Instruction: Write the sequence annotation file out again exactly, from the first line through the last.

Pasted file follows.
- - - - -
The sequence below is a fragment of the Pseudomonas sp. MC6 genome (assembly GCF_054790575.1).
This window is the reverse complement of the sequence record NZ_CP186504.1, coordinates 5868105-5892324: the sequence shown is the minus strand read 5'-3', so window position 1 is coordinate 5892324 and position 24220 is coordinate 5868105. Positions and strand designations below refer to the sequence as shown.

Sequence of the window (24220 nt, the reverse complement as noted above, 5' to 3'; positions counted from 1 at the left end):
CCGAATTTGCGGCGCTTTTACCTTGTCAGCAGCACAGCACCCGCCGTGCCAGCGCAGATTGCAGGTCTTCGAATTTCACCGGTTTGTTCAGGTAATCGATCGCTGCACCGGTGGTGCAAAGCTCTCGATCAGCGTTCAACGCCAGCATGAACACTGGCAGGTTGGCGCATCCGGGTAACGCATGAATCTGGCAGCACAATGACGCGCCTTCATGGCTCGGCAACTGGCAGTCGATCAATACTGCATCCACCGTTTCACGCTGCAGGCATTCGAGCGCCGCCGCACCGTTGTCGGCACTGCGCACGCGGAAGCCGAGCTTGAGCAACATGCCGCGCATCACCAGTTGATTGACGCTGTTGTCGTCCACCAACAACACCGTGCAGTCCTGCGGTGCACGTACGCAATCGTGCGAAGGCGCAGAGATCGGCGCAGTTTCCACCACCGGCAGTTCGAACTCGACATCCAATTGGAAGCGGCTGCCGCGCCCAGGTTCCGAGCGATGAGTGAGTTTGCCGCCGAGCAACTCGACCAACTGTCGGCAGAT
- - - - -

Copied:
The sequence below is a fragment of the Pseudomonas sp. MC6 genome (assembly GCF_054790575.1).
This window is the reverse complement of the sequence record NZ_CP186504.1, coordinates 5868105-5892324: the sequence shown is the minus strand read 5'-3', so window position 1 is coordinate 5892324 and position 24220 is coordinate 5868105. Positions and strand designations below refer to the sequence as shown.

Sequence of the window (24220 nt, the reverse complement as noted above, 5' to 3'; positions counted from 1 at the left end):
CCGAATTTGCGGCGCTTTTACCTTGTCAGCAGCACAGCACCCGCCGTGCCAGCGCAGATTGCAGGTCTTCGAATTTCACCGGTTTGTTCAGGTAATCGATCGCTGCACCGGTGGTGCAAAGCTCTCGATCAGCGTTCAACGCCAGCATGAACACTGGCAGGTTGGCGCATCCGGGTAACGCATGAATCTGGCAGCACAATGACGCGCCTTCATGGCTCGGCAACTGGCAGTCGATCAATACTGCATCCACCGTTTCACGCTGCAGGCATTCGAGCGCCGCCGCACCGTTGTCGGCACTGCGCACGCGGAAGCCGAGCTTGAGCAACATGCCGCGCATCACCAGTTGATTGACGCTGTTGTCGTCCACCAACAACACCGTGCAGTCCTGCGGTGCACGTACGCAATCGTGCGAAGGCGCAGAGATCGGCGCAGTTTCCACCACCGGCAGTTCGAACTCGACATCCAATTGGAAGCGGCTGCCGCGCCCAGGTTCCGAGCGATGAGTGAGTTTGCCGCCGAGCAACTCGACCAACTGTCGGCAGAT